When we started advocating for our rights, we didn’t have any tools or any kind of information that could help us in the fight for our village. This prompted a group to be formed, comprising a few leaders from the village who went to find out what we could do to help ourselves. We discovered that there was this group called Pamoja Trust that was working with Jane Weru. She gave us some advice to join Muungano that had started in other settlements like Mathare and Kibera. We joined them and started enumerations and saving schemes. However, before we joined the savings scheme, which was started in 2005, we realized that for us to be able to fight for our land we could not fight as a savings scheme. This is when we decided to form a cooperative in 2007, that became Mariguini Cooperative.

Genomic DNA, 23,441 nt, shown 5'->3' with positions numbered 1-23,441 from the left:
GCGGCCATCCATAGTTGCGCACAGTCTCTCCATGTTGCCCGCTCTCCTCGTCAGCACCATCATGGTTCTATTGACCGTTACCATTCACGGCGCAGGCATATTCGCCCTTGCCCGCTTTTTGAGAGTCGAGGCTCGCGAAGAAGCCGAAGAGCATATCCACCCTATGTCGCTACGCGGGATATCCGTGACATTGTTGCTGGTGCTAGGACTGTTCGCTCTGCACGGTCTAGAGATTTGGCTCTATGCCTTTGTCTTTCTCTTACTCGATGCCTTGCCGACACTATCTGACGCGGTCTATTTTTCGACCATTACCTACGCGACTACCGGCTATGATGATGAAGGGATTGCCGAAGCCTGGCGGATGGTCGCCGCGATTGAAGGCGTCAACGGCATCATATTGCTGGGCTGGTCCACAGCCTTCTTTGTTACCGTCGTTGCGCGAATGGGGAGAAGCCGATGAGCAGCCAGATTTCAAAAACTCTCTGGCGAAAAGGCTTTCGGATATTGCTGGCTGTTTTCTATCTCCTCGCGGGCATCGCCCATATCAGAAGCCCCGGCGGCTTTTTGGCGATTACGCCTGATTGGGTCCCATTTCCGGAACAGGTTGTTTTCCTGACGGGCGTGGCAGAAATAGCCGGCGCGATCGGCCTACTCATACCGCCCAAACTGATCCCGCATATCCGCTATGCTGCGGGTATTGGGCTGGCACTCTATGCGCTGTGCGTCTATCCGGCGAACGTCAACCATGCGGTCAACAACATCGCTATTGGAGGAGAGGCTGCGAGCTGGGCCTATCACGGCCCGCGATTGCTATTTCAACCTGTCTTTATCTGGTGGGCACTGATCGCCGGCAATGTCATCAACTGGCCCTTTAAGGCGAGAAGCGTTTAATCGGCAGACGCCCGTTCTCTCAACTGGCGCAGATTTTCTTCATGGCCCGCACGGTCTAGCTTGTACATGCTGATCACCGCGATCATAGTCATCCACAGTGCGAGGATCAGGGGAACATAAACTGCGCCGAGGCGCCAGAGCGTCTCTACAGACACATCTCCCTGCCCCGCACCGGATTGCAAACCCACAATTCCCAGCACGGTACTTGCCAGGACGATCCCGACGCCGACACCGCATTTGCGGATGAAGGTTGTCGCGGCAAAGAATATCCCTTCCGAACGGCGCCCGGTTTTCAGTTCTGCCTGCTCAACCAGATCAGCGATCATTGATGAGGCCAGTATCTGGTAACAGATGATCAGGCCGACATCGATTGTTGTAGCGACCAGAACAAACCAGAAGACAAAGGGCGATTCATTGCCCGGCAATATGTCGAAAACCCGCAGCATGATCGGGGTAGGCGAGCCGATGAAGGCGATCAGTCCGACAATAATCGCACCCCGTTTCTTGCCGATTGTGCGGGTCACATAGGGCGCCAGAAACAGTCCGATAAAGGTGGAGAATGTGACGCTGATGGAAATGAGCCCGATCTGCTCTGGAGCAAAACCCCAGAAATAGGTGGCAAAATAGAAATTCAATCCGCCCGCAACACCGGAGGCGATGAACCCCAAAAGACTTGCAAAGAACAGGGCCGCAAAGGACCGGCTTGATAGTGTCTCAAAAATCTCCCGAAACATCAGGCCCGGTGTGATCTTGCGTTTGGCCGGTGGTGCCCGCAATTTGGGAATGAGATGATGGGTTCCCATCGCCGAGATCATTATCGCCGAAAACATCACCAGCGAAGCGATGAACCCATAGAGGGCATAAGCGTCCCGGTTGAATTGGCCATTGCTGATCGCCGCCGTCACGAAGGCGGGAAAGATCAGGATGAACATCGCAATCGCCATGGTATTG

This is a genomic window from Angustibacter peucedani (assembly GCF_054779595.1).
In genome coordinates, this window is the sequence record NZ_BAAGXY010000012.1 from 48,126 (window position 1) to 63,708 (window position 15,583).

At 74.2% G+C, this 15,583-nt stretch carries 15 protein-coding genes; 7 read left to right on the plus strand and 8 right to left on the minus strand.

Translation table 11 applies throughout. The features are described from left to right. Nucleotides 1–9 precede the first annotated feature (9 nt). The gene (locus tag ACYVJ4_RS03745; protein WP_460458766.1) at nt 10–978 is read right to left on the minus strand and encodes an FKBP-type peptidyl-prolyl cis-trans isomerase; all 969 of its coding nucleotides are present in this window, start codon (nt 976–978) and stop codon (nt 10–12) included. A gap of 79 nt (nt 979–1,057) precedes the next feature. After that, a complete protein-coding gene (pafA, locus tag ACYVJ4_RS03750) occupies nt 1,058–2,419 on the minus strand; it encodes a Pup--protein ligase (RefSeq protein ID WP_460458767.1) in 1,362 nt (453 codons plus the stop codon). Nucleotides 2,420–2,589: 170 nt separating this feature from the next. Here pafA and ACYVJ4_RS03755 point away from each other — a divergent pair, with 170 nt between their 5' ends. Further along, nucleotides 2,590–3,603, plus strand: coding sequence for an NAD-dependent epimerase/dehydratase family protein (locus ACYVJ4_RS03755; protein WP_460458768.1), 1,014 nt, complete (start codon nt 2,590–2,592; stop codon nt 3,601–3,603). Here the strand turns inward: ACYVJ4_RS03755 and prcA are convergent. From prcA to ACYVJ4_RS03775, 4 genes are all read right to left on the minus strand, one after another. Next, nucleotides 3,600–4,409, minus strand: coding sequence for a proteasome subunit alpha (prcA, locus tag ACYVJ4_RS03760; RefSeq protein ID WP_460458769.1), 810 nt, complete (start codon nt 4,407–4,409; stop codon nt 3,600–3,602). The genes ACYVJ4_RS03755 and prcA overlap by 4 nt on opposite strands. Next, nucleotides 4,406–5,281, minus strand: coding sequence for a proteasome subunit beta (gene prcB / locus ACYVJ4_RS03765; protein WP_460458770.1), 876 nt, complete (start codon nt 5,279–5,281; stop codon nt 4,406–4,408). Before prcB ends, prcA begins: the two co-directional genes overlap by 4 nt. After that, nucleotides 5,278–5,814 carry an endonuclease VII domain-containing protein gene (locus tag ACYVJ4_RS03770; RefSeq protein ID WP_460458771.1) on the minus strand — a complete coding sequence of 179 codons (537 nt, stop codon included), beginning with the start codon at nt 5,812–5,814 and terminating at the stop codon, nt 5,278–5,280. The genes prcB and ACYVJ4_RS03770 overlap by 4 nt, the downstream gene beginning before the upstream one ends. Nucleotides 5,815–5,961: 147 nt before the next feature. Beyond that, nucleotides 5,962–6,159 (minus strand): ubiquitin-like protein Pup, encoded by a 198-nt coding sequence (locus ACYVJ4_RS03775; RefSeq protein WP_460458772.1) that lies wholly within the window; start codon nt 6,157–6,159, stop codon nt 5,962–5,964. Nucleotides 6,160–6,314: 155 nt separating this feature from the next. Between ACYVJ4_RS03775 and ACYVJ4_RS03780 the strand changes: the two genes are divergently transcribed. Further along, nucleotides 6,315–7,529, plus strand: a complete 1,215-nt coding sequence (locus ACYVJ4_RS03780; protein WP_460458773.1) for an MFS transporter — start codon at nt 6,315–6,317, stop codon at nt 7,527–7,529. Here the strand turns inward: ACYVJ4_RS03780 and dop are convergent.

Before we begun the enumerations, we used to get eviction notices but we never reacted to them. This issue got worse, up to the point where they did not want to evict us using bulldozers, but instead they decided to use more severe methods. The National Corporation used fire: there was this fire incident which started after a robbery whereby some thieves were being chased and got shot at by the police for having robbed a different slum. They ran to Mariguini, and it is at this moment when the fire started. I can’t say with a clear conviction that the fire was started by the National Housing Corporation, but we think that it was a strategy used to evict us. The plan was to burn the whole village down and make us run away from the fire. In the process, we would look for places to relocate our belongings, and thus it would take time before we could come back and rebuild. Certain people were told that the fire was not an accident but a deliberate act used to evict us.